New program allows some under house arrest to vote

Upward of “dozens” of registered voters under house arrest are eligible to vote Tuesday, according to Metro Louisville’s top jailer.

Louisville Metro Corrections Department Director Mark Bolton has spearheaded a push to allow certain individuals under the city’s home incarceration program, or H.I.P., to cast a ballot in Tuesday’s elections. According to Bolton, there are 576 people enrolled in the program. He also said that some eligible offenders under the Community Corrections Center’s work-release program have already voted as well.

“To be honest, I didn’t want this [information] out there,” Bolton said, citing fears that the media would unfairly target offenders for exerting their constitutional rights. “Everybody who has taken the time to register to vote, that wants to vote, should be able to vote in confidence and exercise their constitutional right.”

Eligible voters include nonviolent offenders who haven’t been convicted of a felony and are under court-ordered release programs for work, school, medical or other types of qualified leave.

Bolton said he worked with the commander of H.I.P. to determine the feasibility of the initiative. After receiving the interest of the chief judges of Louisville’s Circuit and District courts, the Jefferson County Attorney and the Commonwealth’s Attorney both reviewed the idea and ultimately gave it their approval.

The initiative was approved last week after a pair of orders issued by the chief justices of Jefferson County’s Circuit and District Courts.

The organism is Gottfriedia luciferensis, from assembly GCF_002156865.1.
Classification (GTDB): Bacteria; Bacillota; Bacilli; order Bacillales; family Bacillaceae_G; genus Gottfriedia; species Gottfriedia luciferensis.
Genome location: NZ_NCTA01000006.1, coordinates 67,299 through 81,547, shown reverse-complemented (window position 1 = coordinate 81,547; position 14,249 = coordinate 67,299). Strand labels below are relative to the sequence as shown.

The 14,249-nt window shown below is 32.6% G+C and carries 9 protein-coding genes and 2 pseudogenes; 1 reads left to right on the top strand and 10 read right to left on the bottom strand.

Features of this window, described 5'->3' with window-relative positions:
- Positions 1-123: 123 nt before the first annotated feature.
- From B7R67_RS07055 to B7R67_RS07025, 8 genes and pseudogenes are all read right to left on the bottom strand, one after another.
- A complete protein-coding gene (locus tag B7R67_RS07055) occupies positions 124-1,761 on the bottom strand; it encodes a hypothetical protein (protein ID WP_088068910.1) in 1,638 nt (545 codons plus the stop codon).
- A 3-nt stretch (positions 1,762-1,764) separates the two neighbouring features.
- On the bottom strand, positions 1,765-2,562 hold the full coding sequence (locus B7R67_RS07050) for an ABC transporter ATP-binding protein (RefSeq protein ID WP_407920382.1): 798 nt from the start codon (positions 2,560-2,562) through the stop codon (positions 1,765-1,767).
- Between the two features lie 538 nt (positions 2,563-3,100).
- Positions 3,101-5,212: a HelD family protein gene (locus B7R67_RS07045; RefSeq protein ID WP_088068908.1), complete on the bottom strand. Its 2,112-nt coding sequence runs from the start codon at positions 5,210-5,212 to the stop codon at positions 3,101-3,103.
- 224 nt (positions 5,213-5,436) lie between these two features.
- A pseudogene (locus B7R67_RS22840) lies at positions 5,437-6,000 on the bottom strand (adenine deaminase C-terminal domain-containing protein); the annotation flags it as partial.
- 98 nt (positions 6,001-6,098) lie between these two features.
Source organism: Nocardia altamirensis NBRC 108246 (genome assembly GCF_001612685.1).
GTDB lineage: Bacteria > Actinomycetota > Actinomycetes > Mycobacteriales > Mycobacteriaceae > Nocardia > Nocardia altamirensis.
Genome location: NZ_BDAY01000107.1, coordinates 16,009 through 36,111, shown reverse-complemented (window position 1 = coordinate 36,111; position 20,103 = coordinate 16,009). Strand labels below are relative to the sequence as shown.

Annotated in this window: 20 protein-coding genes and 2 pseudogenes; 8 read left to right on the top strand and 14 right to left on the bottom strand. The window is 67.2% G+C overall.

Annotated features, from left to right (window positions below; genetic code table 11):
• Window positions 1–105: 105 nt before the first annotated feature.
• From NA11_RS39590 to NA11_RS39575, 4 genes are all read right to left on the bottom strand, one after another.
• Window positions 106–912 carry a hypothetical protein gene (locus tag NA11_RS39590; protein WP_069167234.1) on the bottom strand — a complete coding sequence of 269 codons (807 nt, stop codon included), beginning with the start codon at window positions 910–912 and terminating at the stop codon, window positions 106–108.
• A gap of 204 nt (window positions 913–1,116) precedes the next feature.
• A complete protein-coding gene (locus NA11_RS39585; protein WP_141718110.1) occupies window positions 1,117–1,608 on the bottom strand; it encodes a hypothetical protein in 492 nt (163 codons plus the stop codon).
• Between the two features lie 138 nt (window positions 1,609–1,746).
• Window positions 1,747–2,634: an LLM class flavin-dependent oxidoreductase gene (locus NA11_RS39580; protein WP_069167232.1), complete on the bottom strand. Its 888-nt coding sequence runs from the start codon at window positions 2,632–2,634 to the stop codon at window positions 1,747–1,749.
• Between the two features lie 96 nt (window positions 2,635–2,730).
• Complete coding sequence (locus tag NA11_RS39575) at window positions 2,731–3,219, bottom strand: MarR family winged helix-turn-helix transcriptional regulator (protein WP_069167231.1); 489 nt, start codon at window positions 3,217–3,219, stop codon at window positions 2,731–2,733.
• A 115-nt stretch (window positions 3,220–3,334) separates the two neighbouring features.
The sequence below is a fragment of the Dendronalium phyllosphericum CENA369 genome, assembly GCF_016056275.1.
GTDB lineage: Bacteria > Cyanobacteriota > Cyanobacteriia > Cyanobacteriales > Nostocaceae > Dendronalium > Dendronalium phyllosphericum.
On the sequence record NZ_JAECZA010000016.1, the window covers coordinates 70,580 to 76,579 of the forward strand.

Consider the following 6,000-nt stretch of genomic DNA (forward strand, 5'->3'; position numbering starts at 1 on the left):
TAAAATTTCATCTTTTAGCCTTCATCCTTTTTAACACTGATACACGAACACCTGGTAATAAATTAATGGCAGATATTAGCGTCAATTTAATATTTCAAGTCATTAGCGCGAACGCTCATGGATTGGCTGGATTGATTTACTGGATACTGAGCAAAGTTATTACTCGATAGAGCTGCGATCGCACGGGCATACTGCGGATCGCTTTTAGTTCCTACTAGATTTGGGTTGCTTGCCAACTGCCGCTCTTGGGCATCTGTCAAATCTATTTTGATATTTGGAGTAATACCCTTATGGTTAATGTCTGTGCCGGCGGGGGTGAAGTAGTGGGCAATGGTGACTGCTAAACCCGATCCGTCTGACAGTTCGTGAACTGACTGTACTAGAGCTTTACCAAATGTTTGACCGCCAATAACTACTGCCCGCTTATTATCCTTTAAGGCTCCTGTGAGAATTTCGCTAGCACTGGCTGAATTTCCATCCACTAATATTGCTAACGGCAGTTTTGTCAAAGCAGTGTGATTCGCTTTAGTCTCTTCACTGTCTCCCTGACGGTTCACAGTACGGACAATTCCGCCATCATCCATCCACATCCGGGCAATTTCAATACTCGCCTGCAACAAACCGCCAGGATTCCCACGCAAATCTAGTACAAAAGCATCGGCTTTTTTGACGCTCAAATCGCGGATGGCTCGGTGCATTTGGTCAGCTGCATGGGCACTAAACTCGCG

On Oct. 29, Chief Circuit Court Judge Brian Edwards issued an order stating that “a onetime voting release shall be granted to individuals currently on H.I.P. on Jefferson Circuit Court cases,” but stipulates that the offender must be a registered, eligible voter and who “currently has other community releases.”

One day later, Chief District Court Judge Anne Haynie issued a similar order, but stipulating two hours’ time for eligible offenders to vote.

Louisville Mayor Greg Fischer supported the move in a statement provided to Insider Louisville.

“If someone is qualified to vote and wants to vote, and we can help facilitate that, I think that’s great,” Fischer said. “Voting is a right and responsibility, and I’m glad we can help make it happen.”

The move was also praised on social media by Sadiqa Reynolds, the president and CEO of the Louisville Urban League and former chief of Community Building under Fischer.

Bolton said that by next year, he wants to expand ballot access for some offenders who are in custody by allowing them to vote via an absentee ballot.

But the program doesn’t apply to felons, who are stripped from their franchise rights for life following their conviction. Kentucky is just one of three states that does not offer automatic restoration of voting rights for felons.